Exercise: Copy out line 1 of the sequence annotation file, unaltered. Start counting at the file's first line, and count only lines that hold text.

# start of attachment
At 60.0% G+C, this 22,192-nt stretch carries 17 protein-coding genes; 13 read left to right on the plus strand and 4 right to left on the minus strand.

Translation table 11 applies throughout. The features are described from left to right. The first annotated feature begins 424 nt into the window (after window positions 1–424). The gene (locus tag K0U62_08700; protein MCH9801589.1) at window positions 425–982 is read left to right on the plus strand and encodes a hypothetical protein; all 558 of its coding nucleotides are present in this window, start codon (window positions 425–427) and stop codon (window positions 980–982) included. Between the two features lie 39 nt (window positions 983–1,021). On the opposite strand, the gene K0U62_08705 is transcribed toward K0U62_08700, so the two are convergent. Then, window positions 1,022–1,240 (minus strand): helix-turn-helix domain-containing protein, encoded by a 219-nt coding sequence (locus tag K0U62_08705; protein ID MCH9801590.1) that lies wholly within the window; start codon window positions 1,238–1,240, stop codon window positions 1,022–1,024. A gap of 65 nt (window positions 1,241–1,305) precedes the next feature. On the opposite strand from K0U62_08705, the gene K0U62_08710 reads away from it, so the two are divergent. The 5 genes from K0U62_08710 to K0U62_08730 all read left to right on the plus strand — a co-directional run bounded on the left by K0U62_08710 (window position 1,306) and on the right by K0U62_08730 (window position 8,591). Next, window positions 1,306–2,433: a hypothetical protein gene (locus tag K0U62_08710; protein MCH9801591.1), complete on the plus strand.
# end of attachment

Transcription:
At 60.0% G+C, this 22,192-nt stretch carries 17 protein-coding genes; 13 read left to right on the plus strand and 4 right to left on the minus strand.